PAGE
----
What happens when the respective creators of Magic: The Gathering and Ascension team up? If you know either of those games, you'd probably answer They'd make a really awesome card game. Not only have they made a really awesome card game, they've made a really awesome iOS game. Combining the harrowing decision-making of MTG with the fast action of Ascension, SolForge is a game that takes seconds to learn and hours to master. And besides all of that complicated gamertalk, it's really fun.
In SolForge, you can jump right into the action. You don't wait around until you have enough mana to summon creatures like in MTG, or spend time building a deck in an endless loop like in Ascension (both fun games). You get 5 cards per hand, and you can use two. Choose carefully, though, because you discard any remaining cards at the end of your turn.
The cards that you play “level up” over the course of the game, and you level up as well. I like this mechanic a lot because it perfectly justifies the digital format, while still using a time-honored fantasy rpg concept. And when you get a level 2 or 3 card, you'll see a big difference over the level ones. Some of the cards in the game even allow you to level and discard a card (your deck recycles, so it will come back to you). Don't underestimate the advantage you get from playing a level 3 card early in the game – it can mean everything.
There are spaces for ten cards on the game board, five for each player. You play fantasy monsters in these spaces, and they have their own abilities. Some can jump one to three open spaces nearby. Some deal any leftover damage straight to the player they're attacking when they annihilate the creature in front of them. Some deal direct damage to the player, or to other creatures, and these are the cards I personally like playing. Reminds me of the Red Mana cards in MTG.
Each player has 100 life points, and the first to zero loses. At first, this made me think the game would probably take forever. Once the monsters, spells, and level-ups start flying though, games can be surprisingly short. I recommend playing LOTS of games against the computer AI so that you get a good feel for strategy and card combinations. When and if you decide to play against fellow humans, do yourself a favor and choose the “timed” game. When players have unlimited time, the game tends to drag as they recombinate their choices. I even had one online player who was clearly going to lose, so he chose to try and wait me out. Unfortunately for him, I was at home and could just continue working on my desktop. And so I won.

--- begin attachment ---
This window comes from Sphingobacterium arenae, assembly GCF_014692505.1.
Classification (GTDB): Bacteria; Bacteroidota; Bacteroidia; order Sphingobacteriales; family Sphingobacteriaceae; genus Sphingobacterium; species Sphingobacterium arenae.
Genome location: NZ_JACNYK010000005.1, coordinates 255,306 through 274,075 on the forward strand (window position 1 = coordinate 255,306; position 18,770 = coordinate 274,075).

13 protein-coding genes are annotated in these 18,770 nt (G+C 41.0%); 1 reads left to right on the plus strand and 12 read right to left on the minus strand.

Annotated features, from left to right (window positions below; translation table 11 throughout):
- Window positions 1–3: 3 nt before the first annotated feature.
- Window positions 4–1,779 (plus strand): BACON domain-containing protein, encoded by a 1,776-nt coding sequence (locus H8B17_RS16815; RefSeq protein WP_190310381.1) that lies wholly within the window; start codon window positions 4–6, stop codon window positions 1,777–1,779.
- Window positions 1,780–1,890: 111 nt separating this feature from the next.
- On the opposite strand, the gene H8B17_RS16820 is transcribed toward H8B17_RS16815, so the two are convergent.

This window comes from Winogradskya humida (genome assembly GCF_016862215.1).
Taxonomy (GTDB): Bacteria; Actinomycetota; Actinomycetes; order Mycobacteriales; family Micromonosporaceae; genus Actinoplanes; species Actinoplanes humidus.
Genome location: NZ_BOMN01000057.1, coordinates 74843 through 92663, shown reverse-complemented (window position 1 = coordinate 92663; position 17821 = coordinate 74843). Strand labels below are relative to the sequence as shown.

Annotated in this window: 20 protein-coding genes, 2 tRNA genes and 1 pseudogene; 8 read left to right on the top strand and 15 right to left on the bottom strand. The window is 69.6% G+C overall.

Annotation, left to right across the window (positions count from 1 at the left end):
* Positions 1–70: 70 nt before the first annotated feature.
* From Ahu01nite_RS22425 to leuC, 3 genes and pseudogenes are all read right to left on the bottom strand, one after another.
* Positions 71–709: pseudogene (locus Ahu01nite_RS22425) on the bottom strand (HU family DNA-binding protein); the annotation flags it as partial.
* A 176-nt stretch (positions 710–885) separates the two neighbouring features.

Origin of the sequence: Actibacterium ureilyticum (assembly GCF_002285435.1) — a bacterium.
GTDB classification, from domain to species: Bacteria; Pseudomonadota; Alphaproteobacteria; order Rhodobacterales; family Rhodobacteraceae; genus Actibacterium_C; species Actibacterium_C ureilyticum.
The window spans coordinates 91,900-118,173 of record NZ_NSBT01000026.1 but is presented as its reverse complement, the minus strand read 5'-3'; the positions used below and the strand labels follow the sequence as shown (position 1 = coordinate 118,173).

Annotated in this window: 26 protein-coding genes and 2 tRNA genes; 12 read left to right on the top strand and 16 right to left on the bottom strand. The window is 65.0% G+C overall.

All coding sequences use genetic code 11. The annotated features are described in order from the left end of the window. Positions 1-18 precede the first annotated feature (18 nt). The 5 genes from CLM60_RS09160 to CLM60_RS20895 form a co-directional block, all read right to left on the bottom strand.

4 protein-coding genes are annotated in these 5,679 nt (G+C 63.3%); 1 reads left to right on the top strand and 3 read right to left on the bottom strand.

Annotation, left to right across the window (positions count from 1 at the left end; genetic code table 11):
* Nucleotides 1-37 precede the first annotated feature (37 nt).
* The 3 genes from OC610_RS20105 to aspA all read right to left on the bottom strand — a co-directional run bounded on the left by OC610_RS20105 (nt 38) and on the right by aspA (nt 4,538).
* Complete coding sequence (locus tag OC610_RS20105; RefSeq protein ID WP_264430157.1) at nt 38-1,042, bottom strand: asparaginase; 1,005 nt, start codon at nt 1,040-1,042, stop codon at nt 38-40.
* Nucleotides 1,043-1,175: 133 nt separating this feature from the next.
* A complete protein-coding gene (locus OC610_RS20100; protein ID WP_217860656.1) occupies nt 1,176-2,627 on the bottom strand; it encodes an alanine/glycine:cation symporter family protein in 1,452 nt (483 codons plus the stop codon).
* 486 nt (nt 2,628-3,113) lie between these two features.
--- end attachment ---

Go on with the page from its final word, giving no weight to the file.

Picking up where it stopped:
Players are rewarded for logging in and winning up to 3 matches a day. There are Basic, Normal, and Premium Booster Packs available through the in-game store. The Basic Booster pack can be purchased for either Gold (which the players must buy with real-money) or with Silver, which the player can earn by winning matches. The Basic Booster, however, only includes 3 cards, guaranteeing that at least one will be a Rare, possibly Heroic or Legendary. I once opened one that had two Legendary cards.
In-App purchases don't bother me as long as they don't ruin the game. In this case, I'm a little bit torn. I like that the game rewards you with silver and the occasional 8-card Normal Booster, but if you really want to get a good deck fast, it's pretty clear you're going to need to shell out some cash. In fact, you can't even purchase a Premium Booster unless you spend at least $19.99 on a pile of gold. It is tempting to write the game off as an offensive cash grab that only rewards the players who spend the most money.
However, that would be irresponsible. If you want to build up a powerful deck full of Legendary cards, you can do that without spending a single dime. The daily rewards often feature a Normal or Basic Booster, and I usually purchase at least 4 Basic Boosters a day using the Silver rewards that I get for winning against the computer or an online opponent. It will undoubtedly take more time, but I think that's the ideal function of in-app purchases in an online game – to save them time. Because SolForge allows its players to earn in-game money that they can use to purchase Basic Boosters, it passes my personal litmus test for honest in-app purchases.
SolForge is fast-paced and fun to play. It's the perfect combination of card game and digital game. Its leveling mechanic keeps things interesting and unpredictable. If you want a game that will challenge you, and that you can also pick up and play in five minutes, get it now in the App Store.
Want me to review a game or App? Whether user, publisher, or dangerous rabid fan, send me an email: editor[at]iPad4Life[dot]net.